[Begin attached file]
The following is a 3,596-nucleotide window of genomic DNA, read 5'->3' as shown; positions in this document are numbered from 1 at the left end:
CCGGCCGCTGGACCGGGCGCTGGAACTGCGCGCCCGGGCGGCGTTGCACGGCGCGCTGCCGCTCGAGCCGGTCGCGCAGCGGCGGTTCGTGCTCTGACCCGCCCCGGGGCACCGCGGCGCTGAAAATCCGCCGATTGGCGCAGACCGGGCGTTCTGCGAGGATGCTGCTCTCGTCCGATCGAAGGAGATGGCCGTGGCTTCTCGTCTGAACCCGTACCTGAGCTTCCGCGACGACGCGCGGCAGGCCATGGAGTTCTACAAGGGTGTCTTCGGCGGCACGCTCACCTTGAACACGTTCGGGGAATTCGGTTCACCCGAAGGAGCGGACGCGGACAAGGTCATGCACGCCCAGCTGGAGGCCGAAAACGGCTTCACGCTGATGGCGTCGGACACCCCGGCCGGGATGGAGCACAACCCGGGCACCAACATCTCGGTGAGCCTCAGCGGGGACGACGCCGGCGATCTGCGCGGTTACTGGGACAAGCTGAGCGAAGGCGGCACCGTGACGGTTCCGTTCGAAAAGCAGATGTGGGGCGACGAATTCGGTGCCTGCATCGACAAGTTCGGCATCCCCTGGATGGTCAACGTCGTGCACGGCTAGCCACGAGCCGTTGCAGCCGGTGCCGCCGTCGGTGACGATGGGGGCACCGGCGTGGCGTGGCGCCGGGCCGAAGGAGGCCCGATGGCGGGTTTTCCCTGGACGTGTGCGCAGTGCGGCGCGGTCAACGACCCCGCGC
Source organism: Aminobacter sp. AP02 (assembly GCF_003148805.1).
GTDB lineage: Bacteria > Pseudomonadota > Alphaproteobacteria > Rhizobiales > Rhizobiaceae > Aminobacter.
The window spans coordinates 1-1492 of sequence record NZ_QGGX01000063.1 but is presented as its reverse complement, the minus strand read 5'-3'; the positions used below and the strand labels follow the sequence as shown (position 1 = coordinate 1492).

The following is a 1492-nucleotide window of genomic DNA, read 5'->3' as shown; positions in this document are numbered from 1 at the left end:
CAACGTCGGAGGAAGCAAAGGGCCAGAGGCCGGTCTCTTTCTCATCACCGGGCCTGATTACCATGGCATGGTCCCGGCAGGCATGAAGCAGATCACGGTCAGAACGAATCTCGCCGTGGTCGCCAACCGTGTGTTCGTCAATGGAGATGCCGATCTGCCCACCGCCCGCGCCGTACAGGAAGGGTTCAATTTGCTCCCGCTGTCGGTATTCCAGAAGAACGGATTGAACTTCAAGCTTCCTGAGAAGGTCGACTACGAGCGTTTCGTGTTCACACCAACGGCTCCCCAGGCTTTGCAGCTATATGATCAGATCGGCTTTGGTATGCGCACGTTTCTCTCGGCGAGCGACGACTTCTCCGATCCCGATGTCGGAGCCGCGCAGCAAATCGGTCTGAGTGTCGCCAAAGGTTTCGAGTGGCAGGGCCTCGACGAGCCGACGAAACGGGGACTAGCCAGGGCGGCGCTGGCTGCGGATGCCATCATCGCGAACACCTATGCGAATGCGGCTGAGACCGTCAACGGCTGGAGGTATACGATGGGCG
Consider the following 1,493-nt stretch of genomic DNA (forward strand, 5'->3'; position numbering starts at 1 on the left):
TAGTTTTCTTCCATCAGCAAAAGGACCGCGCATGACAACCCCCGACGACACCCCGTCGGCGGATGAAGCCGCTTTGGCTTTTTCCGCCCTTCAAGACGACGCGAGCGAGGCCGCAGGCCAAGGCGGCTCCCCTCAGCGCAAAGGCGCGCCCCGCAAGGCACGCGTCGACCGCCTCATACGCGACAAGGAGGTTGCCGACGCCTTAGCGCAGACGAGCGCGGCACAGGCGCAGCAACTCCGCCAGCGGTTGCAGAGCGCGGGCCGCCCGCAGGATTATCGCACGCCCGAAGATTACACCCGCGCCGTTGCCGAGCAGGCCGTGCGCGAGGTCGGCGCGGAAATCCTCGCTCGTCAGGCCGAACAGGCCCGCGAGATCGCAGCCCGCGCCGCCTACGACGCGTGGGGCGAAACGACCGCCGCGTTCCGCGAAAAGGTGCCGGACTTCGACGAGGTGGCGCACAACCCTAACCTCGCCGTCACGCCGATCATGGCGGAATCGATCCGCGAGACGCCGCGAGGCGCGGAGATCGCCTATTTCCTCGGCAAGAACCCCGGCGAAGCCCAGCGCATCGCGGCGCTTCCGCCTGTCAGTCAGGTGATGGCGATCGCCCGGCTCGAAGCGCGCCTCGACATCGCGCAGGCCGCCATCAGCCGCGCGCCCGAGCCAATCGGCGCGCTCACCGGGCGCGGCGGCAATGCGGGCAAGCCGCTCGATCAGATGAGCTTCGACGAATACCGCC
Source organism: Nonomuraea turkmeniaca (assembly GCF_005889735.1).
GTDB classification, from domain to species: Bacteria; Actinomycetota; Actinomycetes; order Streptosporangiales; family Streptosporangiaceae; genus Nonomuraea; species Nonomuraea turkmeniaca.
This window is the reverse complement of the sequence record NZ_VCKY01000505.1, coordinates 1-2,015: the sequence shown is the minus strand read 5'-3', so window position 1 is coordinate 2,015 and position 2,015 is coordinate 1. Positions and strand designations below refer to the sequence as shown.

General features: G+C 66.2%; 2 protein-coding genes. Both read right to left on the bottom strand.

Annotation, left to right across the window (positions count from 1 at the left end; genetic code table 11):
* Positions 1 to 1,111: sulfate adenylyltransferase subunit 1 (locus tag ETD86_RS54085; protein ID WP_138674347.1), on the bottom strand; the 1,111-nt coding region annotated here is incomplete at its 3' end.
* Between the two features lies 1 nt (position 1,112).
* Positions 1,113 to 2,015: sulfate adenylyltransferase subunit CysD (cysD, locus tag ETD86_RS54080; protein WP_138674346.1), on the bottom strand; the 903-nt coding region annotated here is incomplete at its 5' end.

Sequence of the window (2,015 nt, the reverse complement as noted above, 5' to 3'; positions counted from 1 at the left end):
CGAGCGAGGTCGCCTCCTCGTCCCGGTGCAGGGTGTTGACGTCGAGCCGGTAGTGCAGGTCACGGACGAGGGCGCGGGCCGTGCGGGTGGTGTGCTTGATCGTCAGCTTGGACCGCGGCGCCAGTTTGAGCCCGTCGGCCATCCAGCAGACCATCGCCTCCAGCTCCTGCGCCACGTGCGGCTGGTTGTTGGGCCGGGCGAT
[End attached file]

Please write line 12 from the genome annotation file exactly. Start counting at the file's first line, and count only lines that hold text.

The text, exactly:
This window is the reverse complement of the sequence record NZ_VCKY01000505.1, coordinates 1-2,015: the sequence shown is the minus strand read 5'-3', so window position 1 is coordinate 2,015 and position 2,015 is coordinate 1. Positions and strand designations below refer to the sequence as shown.